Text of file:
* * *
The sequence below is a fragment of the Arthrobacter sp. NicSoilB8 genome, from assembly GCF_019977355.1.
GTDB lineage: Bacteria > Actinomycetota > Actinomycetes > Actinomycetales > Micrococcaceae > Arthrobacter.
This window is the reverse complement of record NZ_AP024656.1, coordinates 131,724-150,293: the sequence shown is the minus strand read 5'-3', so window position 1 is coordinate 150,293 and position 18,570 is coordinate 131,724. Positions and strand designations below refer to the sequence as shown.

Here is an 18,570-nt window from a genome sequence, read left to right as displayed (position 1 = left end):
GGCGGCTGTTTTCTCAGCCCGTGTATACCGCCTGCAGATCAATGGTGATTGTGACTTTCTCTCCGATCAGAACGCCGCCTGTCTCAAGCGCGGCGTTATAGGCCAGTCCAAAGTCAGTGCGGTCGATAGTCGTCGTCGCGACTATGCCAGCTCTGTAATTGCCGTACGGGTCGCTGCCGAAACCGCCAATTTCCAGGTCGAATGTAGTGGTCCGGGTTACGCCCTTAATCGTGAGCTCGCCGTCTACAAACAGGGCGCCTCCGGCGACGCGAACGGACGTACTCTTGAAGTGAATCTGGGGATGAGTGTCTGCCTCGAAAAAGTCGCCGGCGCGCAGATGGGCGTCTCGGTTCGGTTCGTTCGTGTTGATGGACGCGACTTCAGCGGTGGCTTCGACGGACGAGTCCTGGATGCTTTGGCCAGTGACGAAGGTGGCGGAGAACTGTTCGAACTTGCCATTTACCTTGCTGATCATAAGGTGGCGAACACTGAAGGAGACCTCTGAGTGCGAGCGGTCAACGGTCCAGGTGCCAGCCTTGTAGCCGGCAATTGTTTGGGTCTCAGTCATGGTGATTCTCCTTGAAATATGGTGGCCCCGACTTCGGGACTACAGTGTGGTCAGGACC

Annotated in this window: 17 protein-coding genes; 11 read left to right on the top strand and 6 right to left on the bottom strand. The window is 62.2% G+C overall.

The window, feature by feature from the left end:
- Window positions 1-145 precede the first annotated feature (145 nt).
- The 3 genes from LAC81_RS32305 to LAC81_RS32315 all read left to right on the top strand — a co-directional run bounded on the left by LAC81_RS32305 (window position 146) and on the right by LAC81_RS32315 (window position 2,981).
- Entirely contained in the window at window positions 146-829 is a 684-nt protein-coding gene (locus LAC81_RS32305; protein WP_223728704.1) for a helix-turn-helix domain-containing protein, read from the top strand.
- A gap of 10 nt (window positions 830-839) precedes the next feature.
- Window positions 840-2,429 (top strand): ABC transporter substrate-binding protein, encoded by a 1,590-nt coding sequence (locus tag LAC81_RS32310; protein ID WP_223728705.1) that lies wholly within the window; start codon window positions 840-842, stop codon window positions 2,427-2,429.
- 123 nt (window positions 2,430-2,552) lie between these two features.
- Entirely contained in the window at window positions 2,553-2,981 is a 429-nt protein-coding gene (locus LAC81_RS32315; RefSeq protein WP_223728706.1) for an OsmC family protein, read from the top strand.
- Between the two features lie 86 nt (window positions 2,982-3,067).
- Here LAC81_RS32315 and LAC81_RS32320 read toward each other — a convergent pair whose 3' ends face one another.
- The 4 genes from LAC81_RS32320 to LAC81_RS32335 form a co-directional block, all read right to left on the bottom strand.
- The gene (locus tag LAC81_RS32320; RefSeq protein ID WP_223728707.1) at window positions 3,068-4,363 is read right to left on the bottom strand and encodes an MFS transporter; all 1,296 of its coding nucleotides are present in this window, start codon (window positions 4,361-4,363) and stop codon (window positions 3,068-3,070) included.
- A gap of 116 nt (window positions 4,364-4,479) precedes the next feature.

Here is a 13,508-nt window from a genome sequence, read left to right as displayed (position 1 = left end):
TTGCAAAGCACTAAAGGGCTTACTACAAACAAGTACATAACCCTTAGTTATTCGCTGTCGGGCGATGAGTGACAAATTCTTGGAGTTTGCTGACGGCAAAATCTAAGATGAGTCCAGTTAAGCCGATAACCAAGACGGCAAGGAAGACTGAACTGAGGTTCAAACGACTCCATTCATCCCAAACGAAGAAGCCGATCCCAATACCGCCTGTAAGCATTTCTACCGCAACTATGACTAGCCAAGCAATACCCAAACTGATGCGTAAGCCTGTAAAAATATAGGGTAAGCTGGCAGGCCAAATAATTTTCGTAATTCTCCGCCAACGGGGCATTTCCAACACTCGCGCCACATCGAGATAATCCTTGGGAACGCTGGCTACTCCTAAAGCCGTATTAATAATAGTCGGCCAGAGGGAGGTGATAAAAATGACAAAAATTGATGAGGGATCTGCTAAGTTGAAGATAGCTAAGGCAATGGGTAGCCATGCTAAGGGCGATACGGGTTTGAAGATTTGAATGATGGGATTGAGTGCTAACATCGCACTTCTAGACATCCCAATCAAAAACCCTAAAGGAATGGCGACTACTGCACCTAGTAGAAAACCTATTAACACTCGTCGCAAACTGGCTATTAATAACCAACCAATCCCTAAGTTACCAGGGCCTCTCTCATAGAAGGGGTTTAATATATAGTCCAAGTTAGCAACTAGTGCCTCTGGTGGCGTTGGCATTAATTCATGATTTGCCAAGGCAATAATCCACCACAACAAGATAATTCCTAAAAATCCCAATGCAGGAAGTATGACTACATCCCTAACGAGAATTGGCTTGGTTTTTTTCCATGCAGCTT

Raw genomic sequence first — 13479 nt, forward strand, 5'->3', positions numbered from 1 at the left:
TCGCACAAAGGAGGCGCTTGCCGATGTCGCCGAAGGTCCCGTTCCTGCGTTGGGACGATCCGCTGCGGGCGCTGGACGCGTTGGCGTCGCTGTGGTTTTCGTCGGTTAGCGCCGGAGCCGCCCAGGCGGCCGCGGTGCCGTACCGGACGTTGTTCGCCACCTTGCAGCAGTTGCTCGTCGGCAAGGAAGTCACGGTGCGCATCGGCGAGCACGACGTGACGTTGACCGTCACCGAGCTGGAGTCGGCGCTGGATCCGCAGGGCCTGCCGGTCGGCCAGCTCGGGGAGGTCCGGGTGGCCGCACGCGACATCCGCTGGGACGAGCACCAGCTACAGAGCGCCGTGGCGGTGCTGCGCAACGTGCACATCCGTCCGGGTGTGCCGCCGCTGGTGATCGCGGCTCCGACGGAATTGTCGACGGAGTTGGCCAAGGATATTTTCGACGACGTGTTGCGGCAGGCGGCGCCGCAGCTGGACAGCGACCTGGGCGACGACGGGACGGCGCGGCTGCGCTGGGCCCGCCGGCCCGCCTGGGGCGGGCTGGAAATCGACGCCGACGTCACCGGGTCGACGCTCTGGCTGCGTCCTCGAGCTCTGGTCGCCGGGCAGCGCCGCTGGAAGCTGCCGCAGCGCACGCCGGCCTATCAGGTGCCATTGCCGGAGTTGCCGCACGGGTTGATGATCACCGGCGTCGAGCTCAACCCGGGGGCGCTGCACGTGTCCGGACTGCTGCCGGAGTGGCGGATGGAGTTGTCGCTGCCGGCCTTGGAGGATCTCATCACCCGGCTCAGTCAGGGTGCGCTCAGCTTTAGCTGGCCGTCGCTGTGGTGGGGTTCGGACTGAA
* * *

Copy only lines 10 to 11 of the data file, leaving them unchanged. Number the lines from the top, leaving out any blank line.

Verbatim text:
- Entirely contained in the window at window positions 146-829 is a 684-nt protein-coding gene (locus LAC81_RS32305; protein WP_223728704.1) for a helix-turn-helix domain-containing protein, read from the top strand.
- A gap of 10 nt (window positions 830-839) precedes the next feature.